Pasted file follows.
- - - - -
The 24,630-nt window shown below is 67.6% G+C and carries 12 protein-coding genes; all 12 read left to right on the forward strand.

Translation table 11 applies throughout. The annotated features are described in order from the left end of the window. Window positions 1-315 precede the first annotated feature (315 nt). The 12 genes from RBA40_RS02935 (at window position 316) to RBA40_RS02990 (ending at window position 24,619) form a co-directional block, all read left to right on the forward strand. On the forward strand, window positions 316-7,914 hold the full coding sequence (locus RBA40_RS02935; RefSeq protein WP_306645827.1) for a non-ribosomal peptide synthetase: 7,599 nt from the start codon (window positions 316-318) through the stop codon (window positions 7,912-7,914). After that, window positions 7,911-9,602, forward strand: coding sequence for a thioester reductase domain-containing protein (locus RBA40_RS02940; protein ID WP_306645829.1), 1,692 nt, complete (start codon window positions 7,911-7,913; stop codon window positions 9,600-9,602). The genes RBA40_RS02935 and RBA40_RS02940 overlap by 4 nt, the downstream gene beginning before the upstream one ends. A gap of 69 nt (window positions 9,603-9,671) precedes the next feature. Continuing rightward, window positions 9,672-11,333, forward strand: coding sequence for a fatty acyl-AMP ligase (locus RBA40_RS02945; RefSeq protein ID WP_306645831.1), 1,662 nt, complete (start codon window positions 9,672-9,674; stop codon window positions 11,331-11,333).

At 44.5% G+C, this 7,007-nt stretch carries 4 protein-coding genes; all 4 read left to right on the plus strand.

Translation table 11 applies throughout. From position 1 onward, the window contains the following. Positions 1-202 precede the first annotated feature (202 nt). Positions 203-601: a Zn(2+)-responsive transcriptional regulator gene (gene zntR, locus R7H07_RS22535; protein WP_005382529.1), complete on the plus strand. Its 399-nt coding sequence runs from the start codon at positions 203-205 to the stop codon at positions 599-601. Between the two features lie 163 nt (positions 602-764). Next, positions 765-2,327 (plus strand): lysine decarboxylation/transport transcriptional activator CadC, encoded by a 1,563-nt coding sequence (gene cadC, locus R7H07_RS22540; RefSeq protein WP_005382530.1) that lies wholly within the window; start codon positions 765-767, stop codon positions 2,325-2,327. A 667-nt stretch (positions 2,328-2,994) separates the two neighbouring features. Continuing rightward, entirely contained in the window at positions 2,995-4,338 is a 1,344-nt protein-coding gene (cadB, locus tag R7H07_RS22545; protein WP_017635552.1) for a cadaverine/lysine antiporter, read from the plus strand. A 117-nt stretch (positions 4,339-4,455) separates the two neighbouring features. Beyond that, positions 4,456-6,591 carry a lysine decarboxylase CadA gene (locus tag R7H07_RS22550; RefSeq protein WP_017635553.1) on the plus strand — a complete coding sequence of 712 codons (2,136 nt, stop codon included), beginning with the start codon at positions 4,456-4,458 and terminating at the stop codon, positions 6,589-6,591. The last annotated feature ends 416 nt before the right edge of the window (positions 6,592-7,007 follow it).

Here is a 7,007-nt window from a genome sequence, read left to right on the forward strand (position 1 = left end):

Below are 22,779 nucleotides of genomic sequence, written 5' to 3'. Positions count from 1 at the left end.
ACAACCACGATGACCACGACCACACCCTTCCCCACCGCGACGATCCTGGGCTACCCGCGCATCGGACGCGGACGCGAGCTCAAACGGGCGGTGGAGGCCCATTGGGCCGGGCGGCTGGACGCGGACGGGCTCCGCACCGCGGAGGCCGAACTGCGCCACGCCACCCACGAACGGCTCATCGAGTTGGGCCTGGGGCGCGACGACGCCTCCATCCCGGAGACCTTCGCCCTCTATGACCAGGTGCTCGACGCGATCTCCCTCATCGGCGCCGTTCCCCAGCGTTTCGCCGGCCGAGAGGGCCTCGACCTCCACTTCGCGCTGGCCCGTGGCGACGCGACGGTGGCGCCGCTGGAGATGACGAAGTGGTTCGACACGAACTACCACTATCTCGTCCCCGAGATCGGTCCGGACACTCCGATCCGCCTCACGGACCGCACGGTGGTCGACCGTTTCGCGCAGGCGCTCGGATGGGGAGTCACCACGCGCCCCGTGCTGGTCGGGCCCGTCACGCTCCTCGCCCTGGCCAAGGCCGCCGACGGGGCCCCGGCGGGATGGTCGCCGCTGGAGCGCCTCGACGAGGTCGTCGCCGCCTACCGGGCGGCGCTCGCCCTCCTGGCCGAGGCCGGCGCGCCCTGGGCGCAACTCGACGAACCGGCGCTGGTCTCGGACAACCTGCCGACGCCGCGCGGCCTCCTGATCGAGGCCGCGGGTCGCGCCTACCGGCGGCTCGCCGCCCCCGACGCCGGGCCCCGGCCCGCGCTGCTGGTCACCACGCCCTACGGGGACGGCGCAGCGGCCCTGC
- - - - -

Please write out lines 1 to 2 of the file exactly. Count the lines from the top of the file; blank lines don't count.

The 24,630-nt window shown below is 67.6% G+C and carries 12 protein-coding genes; all 12 read left to right on the forward strand.

Translation table 11 applies throughout. The annotated features are described in order from the left end of the window. Window positions 1-315 precede the first annotated feature (315 nt). The 12 genes from RBA40_RS02935 (at window position 316) to RBA40_RS02990 (ending at window position 24,619) form a co-directional block, all read left to right on the forward strand. On the forward strand, window positions 316-7,914 hold the full coding sequence (locus RBA40_RS02935; RefSeq protein WP_306645827.1) for a non-ribosomal peptide synthetase: 7,599 nt from the start codon (window positions 316-318) through the stop codon (window positions 7,912-7,914). After that, window positions 7,911-9,602, forward strand: coding sequence for a thioester reductase domain-containing protein (locus RBA40_RS02940; protein ID WP_306645829.1), 1,692 nt, complete (start codon window positions 7,911-7,913; stop codon window positions 9,600-9,602). The genes RBA40_RS02935 and RBA40_RS02940 overlap by 4 nt, the downstream gene beginning before the upstream one ends. A gap of 69 nt (window positions 9,603-9,671) precedes the next feature. Continuing rightward, window positions 9,672-11,333, forward strand: coding sequence for a fatty acyl-AMP ligase (locus RBA40_RS02945; RefSeq protein ID WP_306645831.1), 1,662 nt, complete (start codon window positions 9,672-9,674; stop codon window positions 11,331-11,333).